Wednesday, November 2, 2011

My Big Fat Irish Vacation: Day 4: Galway

This is the day our luck ran out - weather-wise, that is. The fine Indian summer weather gave way to something more typically Irish - rain. And rain it did. We had planned to go to Athlone and take a cruise on a replica Viking ship, but the idea of riding in a boat in the pouring rain held no charm for us, and we decided to head on out to Galway on the west coast.

We'd been warned about Irish road signs, but everything was working out alright - until we got to Galway. It was tangled, congested and what signage there was was awful. We had a good map, but it wasn't much help. The idea of having street signs in the cities hasn't seemed to have caught on in Ireland. If there is any kind of signage at all, it may be painted on the building, a stone, or inserted on a plaque in a wall, maybe a few car lengths from the intersection. You don't know where to look. We finally found the Tourist Information Office, and soon found that not only is Galway tricky to drive, it's murderously difficult to park. We found what we hoped was a quasi-legal parking space. Tom stayed with the car in case the local constabulary took an interest and I hoofed it for the TI office.

They found us a B&B in nearby Salt Hill. Getting there was a pain - we finally found it by turning down a road just to see if it was the right one. DunRovin is a 4 bedroom house run by Jerry Borgan, who, among many other things, is an Elvis impersonator. In fact, I'm not sure he didn't have a gig that night as he soon left us to our devices and took his "Elvis" sign with him.

 The B & B was on a cul de sac, but there was a footpath connecting it to the main street. We'd had enough of dealing with Galway traffic, so we walked back to the city - a bit of a hike, but it was a pleasant evening and after all the hassles with the car, much nicer.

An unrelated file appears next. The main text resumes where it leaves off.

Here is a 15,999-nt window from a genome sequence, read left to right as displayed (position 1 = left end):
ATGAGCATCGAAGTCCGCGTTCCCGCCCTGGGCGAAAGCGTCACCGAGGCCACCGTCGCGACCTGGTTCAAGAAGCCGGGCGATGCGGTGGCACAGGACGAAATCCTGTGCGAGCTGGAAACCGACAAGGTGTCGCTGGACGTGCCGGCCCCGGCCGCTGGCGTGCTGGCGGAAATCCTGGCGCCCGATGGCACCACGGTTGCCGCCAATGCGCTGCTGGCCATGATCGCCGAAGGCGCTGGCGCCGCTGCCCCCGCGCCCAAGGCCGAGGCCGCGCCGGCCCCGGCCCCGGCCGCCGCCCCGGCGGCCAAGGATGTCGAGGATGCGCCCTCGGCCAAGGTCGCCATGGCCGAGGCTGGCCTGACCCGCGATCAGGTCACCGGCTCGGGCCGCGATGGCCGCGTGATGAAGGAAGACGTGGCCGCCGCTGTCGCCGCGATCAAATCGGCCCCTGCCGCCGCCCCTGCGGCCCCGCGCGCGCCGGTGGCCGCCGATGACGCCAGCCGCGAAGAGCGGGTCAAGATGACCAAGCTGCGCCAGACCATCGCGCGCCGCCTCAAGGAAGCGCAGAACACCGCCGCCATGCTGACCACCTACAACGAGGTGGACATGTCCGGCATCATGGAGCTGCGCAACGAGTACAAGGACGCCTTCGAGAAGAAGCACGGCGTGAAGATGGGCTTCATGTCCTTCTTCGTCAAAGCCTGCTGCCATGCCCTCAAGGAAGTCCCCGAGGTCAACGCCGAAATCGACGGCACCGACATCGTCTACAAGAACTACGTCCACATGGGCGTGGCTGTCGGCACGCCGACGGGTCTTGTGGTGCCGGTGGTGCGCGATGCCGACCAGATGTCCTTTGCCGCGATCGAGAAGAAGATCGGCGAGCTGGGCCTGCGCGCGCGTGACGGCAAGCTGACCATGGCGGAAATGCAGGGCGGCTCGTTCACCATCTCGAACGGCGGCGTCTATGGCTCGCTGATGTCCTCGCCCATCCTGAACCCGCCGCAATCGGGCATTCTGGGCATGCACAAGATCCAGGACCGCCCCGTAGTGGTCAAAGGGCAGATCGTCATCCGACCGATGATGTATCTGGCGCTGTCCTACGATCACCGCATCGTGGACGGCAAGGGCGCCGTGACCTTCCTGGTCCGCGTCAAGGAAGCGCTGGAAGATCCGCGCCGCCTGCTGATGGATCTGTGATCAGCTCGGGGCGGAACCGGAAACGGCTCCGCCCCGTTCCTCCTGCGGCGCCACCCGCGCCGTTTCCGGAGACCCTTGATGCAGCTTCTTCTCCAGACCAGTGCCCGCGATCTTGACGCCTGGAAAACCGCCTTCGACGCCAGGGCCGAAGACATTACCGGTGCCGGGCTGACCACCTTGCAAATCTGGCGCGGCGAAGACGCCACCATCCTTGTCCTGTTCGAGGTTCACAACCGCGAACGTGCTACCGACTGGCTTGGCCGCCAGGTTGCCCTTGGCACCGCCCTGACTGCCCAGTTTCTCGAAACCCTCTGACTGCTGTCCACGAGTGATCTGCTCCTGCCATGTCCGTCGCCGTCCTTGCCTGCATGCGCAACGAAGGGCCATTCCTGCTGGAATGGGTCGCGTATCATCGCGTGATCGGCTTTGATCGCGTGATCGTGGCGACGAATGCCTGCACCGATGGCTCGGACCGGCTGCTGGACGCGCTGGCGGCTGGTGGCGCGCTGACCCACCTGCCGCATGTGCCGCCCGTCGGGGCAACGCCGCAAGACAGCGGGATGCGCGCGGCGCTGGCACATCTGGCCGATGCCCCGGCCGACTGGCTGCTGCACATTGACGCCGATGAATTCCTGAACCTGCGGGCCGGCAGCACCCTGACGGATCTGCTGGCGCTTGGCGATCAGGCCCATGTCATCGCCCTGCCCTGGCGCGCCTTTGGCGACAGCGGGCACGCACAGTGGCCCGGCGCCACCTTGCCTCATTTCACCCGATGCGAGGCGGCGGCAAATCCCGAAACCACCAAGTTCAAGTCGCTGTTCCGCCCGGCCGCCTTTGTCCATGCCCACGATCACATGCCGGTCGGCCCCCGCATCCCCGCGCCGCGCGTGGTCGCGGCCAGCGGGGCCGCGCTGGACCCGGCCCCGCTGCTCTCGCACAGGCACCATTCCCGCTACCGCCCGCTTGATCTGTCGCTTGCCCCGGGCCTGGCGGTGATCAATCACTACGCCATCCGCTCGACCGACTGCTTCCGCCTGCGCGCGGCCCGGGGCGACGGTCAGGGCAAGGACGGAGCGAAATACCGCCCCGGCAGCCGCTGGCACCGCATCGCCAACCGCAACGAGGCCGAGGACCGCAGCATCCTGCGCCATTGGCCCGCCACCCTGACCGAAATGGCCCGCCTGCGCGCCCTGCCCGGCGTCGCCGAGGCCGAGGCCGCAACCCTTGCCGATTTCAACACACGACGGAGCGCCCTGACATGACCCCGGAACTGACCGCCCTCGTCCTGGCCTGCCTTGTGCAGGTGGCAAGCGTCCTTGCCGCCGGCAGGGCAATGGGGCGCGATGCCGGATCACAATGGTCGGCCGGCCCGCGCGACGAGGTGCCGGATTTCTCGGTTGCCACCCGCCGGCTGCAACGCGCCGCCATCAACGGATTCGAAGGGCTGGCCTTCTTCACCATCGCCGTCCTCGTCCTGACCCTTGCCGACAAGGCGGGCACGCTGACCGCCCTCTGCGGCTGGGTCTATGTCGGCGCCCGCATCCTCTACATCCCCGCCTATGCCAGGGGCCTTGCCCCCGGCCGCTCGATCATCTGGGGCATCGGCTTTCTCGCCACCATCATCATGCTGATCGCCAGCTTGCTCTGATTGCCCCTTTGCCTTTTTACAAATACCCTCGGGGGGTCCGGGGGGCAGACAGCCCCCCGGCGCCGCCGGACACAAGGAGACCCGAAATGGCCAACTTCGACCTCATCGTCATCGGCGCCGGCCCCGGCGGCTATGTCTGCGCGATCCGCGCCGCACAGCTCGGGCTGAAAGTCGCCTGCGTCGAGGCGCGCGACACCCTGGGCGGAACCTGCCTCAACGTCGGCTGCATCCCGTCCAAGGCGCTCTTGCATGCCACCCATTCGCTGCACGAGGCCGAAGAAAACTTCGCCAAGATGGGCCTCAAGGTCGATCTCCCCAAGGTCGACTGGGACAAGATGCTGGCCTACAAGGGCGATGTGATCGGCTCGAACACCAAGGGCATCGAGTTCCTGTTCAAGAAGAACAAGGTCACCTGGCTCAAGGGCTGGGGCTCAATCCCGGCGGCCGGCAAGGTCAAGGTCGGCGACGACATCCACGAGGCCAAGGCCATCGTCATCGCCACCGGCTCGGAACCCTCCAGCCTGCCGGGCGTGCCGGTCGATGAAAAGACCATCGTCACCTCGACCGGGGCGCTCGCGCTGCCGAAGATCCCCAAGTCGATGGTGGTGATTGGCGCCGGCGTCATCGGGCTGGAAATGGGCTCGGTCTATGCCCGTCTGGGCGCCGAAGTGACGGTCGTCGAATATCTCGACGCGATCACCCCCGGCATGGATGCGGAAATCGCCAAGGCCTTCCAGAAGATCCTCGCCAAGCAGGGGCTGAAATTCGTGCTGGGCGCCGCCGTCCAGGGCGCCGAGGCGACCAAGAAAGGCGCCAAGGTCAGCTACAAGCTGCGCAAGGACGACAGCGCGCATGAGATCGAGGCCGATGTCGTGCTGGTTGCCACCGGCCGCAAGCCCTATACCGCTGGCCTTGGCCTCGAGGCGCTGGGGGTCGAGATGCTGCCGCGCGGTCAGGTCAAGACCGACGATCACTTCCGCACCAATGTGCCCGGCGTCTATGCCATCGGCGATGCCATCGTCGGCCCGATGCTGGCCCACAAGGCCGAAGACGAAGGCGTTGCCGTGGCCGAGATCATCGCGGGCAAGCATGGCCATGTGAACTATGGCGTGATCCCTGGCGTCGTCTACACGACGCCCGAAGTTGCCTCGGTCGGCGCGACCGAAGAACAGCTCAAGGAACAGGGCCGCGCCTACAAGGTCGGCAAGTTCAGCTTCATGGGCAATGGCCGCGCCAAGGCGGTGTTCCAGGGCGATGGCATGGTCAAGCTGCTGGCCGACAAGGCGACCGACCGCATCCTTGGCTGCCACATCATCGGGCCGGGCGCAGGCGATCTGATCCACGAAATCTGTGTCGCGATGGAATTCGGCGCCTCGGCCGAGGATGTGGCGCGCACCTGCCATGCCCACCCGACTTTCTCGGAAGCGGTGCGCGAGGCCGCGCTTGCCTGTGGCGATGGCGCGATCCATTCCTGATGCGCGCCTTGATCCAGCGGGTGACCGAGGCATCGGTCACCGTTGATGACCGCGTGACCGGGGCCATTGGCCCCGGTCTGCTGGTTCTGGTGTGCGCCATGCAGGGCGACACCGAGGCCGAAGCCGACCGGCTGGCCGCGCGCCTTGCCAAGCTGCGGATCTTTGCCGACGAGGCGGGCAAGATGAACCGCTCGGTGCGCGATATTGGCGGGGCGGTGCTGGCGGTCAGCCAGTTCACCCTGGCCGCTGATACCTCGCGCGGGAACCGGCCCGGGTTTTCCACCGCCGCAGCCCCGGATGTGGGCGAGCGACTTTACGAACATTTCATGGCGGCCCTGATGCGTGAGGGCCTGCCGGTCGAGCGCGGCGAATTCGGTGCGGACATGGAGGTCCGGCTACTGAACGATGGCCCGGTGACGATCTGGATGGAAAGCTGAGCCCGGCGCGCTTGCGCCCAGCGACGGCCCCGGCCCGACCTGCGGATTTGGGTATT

Galway in early evening

It was a cold, rainy evening, yet Galway's streets were packed. There are at least 2 universities in Galway, the locals, and lots of tourists besides, all literally rubbing shoulders in the pedestrianized medieval part of town. We bounced like rubber balls back and forth trying to pick a place to have supper. Tom started chatting up a very charming young lady who was promoting a small restaurant on the second floor. On her suggestion, we got wine at the pub on street level, then went up. I ordered lasagna on the premise you can't mess that up too badly. I need not have feared, the sweet young thing did not steer us wrong, and it was a very nice meal.

Now, a quick word about Irish road signs. 
For starters, they are in Irish first, English second. 
Most of the time this is No Big Deal.
 Sometimes though, you have to read fast.

And sometimes, it's better to just not even ask!

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